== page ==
This disturbing fairytale double feature curated by Guillermo del Toro begins with the director's PAN’S LABYRINTH, about a young girl drawn into a fantasy world in 1940s Franco controlled Spain. Then, Charles Laughton's THE NIGHT OF THE HUNTER, in which sociopath preacher Robert Mitchum hunts the children of a woman he murdered.
EL LABERINTO DEL FAUNO
2006, Warner Bros., 118 min, Spain/Mexico/USA, Dir: Guillermo del Toro
In 1944, Ofelia (Ivana Baquero) arrives at the home of her new stepfather, a brutal Spanish army captain (Sergi López). While skirmishes between Franco’s forces and republican rebels rage in the surrounding countryside, Ofelia is drawn to an ancient maze, where a mysterious creature assigns her three tasks. As dazzling as its Oscar-winning art direction, cinematography and makeup are, what makes this multilayered fairy tale one of the greatest films of the new millennium is the masterful way it pushes viewers’ emotional buttons, evoking wonder, fear and relief at all the right moments.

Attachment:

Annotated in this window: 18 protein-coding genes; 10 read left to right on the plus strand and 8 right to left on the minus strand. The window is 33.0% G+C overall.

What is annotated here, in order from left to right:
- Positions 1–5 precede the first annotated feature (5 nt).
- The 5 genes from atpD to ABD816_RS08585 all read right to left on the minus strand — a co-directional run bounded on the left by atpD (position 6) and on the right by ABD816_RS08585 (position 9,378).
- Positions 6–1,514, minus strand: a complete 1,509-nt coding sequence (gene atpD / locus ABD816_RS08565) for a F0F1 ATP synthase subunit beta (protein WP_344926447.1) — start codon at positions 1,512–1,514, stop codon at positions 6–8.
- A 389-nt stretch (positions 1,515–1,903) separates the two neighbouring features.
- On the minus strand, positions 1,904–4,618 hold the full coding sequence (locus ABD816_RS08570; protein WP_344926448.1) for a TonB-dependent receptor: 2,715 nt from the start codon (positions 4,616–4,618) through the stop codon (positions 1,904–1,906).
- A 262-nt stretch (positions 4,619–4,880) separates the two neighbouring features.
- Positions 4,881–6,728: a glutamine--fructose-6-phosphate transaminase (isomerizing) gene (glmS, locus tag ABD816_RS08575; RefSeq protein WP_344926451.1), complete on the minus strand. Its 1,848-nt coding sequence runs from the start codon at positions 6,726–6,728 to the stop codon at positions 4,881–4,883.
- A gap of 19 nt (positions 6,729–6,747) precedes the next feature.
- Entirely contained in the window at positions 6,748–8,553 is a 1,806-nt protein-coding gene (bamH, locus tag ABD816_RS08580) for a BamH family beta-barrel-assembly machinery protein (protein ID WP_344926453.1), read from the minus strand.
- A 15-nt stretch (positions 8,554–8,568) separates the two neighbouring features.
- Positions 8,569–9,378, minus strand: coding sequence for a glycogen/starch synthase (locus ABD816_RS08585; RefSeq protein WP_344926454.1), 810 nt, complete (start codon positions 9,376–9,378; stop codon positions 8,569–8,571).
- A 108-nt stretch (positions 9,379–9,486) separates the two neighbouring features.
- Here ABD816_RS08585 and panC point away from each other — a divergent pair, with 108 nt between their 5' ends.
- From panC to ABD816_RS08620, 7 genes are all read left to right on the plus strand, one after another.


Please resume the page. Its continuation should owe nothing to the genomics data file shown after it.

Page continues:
THE NIGHT OF THE HUNTER
1955, Park Circus/MGM, 93 min, USA, Dir: Charles Laughton
Robert Mitchum is astonishing as a sociopathic wandering preacher who uses his fire-and-brimstone fundamentalism to mask his schemes to blithely rob and murder gullible yokels — and puritanical Shelley Winters, left alone with her son and daughter and a stash of cleverly hidden loot, is a perfect target. Lillian Gish is rock-solid as the elderly matron who shelters the children when they flee from the homicidal Mitchum. Charles Laughton’s simultaneous debut and swan song as a film director.
Screening format: DCP